Friday, December 04, 2009

The reviews are in

Jim Coyle:
Oddly enough, or maybe not in the realm of politics, the players who received the least credit and attention in the recent sound and fury over Ontario's proposed harmonized sales tax are those who probably merit it most.

For consistency, persistence and dignity, NDP Leader Andrea Horwath and her colleagues were best in class over the last several weeks.

"I'm proud to be a New Democrat – the only political party that's consistent across this country on this nasty tax," Horwath said.

On that score, with the almost laughable reversal of roles of a Liberal premier who was once wary of the tax now imposing it, and an opposition Progressive Conservative party once in favour of the tax railing against it, she could hardly be contradicted.

In almost every question period, Horwath brought the voice of the common man and woman in Ontario to the Legislature, outlining how the HST would impact Pam from Exeter, or Rick from Aurora, or Ron from Port Rowan.

It was a New Democrat's ideal fight – standing up for ordinary folk against the easily understood impact of a tax shift from corporate Ontario to consumers.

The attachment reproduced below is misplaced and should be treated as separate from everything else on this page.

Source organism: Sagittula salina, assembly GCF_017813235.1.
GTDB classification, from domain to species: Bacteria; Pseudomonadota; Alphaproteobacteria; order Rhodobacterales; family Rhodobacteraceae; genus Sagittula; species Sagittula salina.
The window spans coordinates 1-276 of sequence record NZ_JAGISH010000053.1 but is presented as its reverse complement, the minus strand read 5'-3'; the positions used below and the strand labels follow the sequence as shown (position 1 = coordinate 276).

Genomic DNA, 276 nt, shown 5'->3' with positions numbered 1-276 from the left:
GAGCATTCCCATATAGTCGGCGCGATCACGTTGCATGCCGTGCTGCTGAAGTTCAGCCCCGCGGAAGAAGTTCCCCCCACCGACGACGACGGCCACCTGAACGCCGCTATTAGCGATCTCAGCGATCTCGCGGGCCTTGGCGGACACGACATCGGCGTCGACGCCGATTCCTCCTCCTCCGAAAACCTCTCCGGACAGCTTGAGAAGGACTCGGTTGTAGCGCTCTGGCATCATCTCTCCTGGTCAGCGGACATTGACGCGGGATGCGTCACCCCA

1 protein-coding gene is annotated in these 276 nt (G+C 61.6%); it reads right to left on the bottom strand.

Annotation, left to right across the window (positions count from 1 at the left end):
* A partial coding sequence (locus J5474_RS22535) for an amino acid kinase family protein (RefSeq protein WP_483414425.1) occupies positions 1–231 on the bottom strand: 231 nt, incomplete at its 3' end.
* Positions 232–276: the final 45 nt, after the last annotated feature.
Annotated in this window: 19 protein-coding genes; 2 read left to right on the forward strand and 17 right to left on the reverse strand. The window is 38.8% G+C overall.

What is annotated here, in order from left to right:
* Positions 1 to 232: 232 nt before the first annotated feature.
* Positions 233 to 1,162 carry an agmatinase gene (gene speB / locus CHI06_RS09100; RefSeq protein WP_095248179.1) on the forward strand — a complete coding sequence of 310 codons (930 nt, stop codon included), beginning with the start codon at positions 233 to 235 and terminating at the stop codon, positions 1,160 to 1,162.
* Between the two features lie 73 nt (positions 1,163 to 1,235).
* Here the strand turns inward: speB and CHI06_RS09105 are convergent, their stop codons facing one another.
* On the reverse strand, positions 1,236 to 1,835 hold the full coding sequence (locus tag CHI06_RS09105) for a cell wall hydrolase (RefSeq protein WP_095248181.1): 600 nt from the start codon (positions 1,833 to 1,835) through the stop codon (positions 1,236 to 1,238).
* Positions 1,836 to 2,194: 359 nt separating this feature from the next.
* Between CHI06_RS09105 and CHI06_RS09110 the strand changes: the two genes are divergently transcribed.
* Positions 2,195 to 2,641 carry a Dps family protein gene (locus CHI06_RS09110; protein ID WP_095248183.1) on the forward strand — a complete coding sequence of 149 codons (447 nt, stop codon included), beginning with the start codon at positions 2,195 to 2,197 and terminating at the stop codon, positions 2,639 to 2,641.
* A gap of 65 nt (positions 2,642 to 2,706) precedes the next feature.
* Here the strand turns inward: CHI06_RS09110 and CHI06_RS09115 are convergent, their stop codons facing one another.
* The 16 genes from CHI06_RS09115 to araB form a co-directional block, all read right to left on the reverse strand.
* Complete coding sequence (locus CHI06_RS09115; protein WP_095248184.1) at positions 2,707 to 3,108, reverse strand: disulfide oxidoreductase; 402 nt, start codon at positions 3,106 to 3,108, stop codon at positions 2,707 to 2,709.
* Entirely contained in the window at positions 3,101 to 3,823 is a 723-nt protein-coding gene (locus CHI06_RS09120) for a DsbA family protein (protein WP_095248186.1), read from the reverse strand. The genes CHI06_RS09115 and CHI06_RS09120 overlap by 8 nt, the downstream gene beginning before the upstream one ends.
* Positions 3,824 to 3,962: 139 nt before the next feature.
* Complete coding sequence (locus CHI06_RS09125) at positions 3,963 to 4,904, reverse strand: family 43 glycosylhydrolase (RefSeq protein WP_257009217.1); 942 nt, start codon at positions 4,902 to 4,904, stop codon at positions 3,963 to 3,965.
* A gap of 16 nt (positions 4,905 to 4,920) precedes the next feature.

Horwath's attack was focused, sustained and – unlike her PC counterparts – grown-up and constructive.
They offered to extend the current sitting to Dec. 22 in order to accommodate public hearings. They received no formal response from the government. The day two Tory MPPs hijacked the Legislature, NDP House Leader Gilles Bisson tried to broker peace.

In the end, Ontarians won a little more time to have a say on the HST, thanks to an NDP-brokered compromise, leveraged through an artful exploitation of Legislature rules rather than their blatant flouting.

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